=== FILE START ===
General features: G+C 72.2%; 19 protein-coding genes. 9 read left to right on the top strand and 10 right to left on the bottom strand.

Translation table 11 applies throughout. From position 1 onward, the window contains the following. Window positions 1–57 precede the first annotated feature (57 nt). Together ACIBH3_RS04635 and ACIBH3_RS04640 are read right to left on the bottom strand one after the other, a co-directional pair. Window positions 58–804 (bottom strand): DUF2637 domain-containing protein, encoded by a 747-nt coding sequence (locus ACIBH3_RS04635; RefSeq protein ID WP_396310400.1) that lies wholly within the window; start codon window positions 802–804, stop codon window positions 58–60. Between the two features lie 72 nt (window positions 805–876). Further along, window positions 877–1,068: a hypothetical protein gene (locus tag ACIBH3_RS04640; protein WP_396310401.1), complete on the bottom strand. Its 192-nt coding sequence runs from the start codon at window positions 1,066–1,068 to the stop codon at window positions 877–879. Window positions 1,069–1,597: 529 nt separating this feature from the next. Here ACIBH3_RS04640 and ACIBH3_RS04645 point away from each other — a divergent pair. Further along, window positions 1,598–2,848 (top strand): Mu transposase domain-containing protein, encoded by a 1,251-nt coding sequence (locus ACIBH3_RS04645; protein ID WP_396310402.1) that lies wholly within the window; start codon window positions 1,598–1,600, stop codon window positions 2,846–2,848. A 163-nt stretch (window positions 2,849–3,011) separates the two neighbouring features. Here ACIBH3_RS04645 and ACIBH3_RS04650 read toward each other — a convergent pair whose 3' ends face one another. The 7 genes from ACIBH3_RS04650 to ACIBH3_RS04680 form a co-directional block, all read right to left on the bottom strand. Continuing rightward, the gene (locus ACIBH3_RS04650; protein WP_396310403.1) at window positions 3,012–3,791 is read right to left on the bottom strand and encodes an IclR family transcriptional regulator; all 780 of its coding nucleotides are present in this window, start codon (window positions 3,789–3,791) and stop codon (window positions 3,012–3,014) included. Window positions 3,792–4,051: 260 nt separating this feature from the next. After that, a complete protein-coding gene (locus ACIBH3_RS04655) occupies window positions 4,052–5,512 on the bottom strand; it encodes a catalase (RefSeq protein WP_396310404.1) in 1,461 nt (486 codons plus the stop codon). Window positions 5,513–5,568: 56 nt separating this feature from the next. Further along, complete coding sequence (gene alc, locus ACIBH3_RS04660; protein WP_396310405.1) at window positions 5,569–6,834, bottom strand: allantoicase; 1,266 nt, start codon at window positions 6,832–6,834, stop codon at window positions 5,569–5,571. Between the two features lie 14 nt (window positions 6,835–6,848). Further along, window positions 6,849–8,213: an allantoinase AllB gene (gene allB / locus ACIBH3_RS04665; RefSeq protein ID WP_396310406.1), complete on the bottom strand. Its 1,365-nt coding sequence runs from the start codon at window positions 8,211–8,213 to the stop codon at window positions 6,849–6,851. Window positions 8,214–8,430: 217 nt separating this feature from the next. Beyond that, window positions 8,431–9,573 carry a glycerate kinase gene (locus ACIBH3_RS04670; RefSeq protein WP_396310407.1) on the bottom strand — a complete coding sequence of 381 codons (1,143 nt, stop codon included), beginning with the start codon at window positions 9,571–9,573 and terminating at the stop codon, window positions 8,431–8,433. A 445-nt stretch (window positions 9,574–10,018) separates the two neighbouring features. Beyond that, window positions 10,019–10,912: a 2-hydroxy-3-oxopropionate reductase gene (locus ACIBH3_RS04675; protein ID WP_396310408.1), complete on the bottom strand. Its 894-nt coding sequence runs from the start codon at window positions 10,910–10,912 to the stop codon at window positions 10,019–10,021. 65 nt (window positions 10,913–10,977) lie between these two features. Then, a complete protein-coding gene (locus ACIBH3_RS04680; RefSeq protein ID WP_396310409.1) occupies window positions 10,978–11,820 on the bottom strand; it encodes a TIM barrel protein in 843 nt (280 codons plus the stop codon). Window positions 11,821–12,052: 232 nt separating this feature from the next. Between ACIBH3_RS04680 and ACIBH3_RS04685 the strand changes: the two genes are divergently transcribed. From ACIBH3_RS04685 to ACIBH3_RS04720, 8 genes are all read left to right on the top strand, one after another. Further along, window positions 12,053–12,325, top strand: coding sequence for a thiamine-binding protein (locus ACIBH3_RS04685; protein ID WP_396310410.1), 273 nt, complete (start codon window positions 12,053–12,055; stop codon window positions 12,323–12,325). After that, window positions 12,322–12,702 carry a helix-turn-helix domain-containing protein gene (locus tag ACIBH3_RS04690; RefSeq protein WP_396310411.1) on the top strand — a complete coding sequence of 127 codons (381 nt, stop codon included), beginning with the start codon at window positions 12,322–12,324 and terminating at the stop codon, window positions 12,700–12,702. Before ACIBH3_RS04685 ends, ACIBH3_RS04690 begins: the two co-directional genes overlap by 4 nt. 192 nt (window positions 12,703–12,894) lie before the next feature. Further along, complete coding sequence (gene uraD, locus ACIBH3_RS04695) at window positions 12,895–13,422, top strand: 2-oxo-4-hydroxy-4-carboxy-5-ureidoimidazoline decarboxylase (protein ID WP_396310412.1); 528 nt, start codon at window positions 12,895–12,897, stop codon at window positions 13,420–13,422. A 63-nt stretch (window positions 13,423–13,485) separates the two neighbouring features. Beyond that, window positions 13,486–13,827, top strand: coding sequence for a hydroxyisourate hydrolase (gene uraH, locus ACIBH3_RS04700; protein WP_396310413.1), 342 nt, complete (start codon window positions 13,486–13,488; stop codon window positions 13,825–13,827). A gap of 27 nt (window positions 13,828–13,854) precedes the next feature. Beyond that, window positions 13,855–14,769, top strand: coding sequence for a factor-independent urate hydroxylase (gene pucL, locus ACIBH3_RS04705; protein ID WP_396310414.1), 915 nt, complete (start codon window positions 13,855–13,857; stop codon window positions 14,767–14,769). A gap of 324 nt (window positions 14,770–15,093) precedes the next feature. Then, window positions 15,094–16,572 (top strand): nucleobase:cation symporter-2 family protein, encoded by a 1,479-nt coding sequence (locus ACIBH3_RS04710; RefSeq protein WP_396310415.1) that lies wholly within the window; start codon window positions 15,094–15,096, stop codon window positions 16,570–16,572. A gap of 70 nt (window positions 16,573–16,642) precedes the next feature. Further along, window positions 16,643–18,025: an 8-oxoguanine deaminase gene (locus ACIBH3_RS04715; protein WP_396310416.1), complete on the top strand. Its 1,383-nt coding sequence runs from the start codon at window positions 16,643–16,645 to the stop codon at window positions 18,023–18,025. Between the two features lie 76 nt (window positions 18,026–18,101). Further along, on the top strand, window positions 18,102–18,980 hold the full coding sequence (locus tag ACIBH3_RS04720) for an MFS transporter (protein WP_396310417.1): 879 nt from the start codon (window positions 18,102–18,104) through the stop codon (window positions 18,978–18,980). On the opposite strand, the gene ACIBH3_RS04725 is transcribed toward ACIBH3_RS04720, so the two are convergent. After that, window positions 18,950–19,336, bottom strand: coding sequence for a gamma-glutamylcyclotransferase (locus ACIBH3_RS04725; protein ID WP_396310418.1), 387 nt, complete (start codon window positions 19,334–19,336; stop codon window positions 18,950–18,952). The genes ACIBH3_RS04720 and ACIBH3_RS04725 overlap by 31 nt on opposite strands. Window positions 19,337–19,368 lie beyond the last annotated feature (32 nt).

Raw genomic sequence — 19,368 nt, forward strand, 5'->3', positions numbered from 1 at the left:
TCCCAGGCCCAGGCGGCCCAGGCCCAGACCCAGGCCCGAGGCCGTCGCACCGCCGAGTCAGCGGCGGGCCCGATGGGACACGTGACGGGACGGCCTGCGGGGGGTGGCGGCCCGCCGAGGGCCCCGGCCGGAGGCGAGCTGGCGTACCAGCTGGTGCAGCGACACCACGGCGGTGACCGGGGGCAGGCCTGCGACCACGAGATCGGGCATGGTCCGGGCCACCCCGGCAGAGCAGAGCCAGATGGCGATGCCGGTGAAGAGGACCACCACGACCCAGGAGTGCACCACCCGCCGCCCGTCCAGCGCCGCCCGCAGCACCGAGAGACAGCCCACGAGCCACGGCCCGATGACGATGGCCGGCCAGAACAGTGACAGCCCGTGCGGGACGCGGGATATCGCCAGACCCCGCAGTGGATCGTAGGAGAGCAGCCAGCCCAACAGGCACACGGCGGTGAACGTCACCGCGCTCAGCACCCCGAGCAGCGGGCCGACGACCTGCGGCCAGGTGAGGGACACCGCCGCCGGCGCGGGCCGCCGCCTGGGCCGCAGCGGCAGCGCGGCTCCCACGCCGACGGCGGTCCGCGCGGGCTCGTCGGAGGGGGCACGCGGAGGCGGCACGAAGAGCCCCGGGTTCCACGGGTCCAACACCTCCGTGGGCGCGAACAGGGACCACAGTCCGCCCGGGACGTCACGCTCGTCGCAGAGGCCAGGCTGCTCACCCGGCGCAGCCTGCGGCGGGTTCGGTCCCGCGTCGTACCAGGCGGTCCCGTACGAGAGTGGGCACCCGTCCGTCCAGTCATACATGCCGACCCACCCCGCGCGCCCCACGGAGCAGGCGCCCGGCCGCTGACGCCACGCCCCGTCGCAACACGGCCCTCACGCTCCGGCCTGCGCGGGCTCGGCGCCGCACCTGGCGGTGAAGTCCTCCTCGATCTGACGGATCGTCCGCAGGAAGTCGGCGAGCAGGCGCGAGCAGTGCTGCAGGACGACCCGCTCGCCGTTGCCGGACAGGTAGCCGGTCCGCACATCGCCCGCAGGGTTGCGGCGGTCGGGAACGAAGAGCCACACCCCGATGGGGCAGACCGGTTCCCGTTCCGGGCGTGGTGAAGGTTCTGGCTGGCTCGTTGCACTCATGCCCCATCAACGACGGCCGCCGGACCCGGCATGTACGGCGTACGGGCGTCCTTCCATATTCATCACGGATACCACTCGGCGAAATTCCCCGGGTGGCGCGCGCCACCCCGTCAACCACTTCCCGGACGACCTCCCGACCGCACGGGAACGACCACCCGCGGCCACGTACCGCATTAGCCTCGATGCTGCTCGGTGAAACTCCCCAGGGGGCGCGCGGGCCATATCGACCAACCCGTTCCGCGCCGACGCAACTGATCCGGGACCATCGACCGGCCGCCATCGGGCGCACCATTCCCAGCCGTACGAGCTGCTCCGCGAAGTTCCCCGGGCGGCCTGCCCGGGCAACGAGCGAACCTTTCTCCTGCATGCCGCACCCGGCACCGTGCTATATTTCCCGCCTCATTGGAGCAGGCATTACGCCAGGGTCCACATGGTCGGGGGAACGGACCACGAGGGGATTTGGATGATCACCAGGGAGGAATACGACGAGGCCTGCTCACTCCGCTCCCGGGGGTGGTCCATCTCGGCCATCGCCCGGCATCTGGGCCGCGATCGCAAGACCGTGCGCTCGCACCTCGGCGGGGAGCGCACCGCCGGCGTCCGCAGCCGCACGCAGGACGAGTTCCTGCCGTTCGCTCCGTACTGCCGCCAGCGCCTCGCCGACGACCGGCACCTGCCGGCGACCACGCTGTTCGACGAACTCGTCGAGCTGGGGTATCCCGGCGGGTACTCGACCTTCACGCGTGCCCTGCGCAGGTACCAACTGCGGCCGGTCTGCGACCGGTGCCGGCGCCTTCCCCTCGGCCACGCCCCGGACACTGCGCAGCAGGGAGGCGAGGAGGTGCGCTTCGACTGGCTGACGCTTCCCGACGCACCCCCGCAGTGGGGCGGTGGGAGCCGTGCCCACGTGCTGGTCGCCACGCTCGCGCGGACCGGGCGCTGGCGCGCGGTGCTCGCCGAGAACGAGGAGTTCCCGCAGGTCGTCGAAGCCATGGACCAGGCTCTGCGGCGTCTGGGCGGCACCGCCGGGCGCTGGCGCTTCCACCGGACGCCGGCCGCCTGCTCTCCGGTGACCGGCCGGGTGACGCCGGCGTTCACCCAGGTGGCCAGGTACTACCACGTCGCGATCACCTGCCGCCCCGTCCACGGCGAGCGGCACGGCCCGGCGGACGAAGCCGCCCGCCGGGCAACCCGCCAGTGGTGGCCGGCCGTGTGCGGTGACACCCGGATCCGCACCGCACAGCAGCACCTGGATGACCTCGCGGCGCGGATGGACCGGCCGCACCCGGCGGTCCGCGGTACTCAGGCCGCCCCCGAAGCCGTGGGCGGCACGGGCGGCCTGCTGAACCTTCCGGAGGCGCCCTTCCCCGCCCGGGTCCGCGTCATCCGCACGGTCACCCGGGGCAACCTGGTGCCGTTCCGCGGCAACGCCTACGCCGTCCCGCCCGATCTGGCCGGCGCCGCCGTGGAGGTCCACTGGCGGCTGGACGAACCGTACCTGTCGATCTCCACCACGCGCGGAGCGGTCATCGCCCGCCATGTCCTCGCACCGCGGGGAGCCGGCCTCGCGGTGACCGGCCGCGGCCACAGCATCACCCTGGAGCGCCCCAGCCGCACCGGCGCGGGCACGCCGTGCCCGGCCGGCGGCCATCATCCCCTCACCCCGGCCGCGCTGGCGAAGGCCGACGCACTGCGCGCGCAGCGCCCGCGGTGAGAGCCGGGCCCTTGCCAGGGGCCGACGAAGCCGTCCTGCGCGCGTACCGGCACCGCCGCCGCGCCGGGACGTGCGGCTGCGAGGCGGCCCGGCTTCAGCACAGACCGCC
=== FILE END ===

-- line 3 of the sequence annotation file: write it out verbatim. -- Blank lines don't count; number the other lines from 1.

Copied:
Raw genomic sequence — 19,368 nt, forward strand, 5'->3', positions numbered from 1 at the left: